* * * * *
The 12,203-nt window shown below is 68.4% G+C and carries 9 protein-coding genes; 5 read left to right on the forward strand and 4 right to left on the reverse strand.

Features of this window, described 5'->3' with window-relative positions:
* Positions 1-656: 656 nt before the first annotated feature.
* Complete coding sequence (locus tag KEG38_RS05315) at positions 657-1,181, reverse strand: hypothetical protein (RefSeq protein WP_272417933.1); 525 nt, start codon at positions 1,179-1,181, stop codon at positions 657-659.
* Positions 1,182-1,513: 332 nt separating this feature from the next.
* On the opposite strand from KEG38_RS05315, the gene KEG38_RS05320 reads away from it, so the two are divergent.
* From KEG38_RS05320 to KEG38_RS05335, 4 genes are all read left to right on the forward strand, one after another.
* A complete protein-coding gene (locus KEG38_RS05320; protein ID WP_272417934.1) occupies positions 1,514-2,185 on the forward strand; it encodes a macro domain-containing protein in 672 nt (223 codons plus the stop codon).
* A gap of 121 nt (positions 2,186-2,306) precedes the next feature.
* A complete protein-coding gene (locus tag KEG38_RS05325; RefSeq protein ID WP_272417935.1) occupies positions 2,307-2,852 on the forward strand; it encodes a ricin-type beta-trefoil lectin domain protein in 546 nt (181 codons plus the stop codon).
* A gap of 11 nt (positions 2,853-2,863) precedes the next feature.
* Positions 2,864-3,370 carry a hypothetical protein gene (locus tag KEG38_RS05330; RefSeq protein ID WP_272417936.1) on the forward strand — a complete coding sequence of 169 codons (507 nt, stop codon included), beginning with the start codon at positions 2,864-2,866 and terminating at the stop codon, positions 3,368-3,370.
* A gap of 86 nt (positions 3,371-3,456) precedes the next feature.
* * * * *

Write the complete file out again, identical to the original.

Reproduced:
The 12,203-nt window shown below is 68.4% G+C and carries 9 protein-coding genes; 5 read left to right on the forward strand and 4 right to left on the reverse strand.

Features of this window, described 5'->3' with window-relative positions:
* Positions 1-656: 656 nt before the first annotated feature.
* Complete coding sequence (locus tag KEG38_RS05315) at positions 657-1,181, reverse strand: hypothetical protein (RefSeq protein WP_272417933.1); 525 nt, start codon at positions 1,179-1,181, stop codon at positions 657-659.
* Positions 1,182-1,513: 332 nt separating this feature from the next.
* On the opposite strand from KEG38_RS05315, the gene KEG38_RS05320 reads away from it, so the two are divergent.
* From KEG38_RS05320 to KEG38_RS05335, 4 genes are all read left to right on the forward strand, one after another.
* A complete protein-coding gene (locus KEG38_RS05320; protein ID WP_272417934.1) occupies positions 1,514-2,185 on the forward strand; it encodes a macro domain-containing protein in 672 nt (223 codons plus the stop codon).
* A gap of 121 nt (positions 2,186-2,306) precedes the next feature.
* A complete protein-coding gene (locus tag KEG38_RS05325; RefSeq protein ID WP_272417935.1) occupies positions 2,307-2,852 on the forward strand; it encodes a ricin-type beta-trefoil lectin domain protein in 546 nt (181 codons plus the stop codon).
* A gap of 11 nt (positions 2,853-2,863) precedes the next feature.
* Positions 2,864-3,370 carry a hypothetical protein gene (locus tag KEG38_RS05330; RefSeq protein ID WP_272417936.1) on the forward strand — a complete coding sequence of 169 codons (507 nt, stop codon included), beginning with the start codon at positions 2,864-2,866 and terminating at the stop codon, positions 3,368-3,370.
* A gap of 86 nt (positions 3,371-3,456) precedes the next feature.